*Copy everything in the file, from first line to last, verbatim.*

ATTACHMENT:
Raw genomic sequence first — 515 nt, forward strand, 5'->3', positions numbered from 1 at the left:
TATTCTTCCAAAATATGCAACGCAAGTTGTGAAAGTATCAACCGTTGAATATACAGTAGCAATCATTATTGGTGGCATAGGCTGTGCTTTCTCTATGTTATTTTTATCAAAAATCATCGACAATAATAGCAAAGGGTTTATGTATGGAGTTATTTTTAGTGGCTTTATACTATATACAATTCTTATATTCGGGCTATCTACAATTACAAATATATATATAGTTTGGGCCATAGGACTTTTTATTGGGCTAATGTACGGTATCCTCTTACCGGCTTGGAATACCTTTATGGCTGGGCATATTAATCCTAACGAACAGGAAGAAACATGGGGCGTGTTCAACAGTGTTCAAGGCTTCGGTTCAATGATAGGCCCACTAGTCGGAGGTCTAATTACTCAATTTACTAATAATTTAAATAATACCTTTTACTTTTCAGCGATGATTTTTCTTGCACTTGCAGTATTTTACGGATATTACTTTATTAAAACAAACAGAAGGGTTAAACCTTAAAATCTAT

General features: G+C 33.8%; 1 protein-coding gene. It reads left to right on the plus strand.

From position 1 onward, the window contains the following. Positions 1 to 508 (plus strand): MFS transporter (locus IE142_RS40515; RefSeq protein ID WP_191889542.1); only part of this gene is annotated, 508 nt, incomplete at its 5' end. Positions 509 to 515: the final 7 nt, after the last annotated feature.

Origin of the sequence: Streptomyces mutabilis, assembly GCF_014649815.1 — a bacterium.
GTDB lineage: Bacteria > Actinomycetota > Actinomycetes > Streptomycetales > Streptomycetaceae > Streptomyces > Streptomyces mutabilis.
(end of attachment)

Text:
Raw genomic sequence first — 515 nt, forward strand, 5'->3', positions numbered from 1 at the left:
TATTCTTCCAAAATATGCAACGCAAGTTGTGAAAGTATCAACCGTTGAATATACAGTAGCAATCATTATTGGTGGCATAGGCTGTGCTTTCTCTATGTTATTTTTATCAAAAATCATCGACAATAATAGCAAAGGGTTTATGTATGGAGTTATTTTTAGTGGCTTTATACTATATACAATTCTTATATTCGGGCTATCTACAATTACAAATATATATATAGTTTGGGCCATAGGACTTTTTATTGGGCTAATGTACGGTATCCTCTTACCGGCTTGGAATACCTTTATGGCTGGGCATATTAATCCTAACGAACAGGAAGAAACATGGGGCGTGTTCAACAGTGTTCAAGGCTTCGGTTCAATGATAGGCCCACTAGTCGGAGGTCTAATTACTCAATTTACTAATAATTTAAATAATACCTTTTACTTTTCAGCGATGATTTTTCTTGCACTTGCAGTATTTTACGGATATTACTTTATTAAAACAAACAGAAGGGTTAAACCTTAAAATCTAT

General features: G+C 33.8%; 1 protein-coding gene. It reads left to right on the plus strand.

From position 1 onward, the window contains the following. Positions 1 to 508 (plus strand): MFS transporter (locus IE142_RS40515; RefSeq protein ID WP_191889542.1); only part of this gene is annotated, 508 nt, incomplete at its 5' end. Positions 509 to 515: the final 7 nt, after the last annotated feature.

Origin of the sequence: Streptomyces mutabilis, assembly GCF_014649815.1 — a bacterium.
GTDB lineage: Bacteria > Actinomycetota > Actinomycetes > Streptomycetales > Streptomycetaceae > Streptomyces > Streptomyces mutabilis.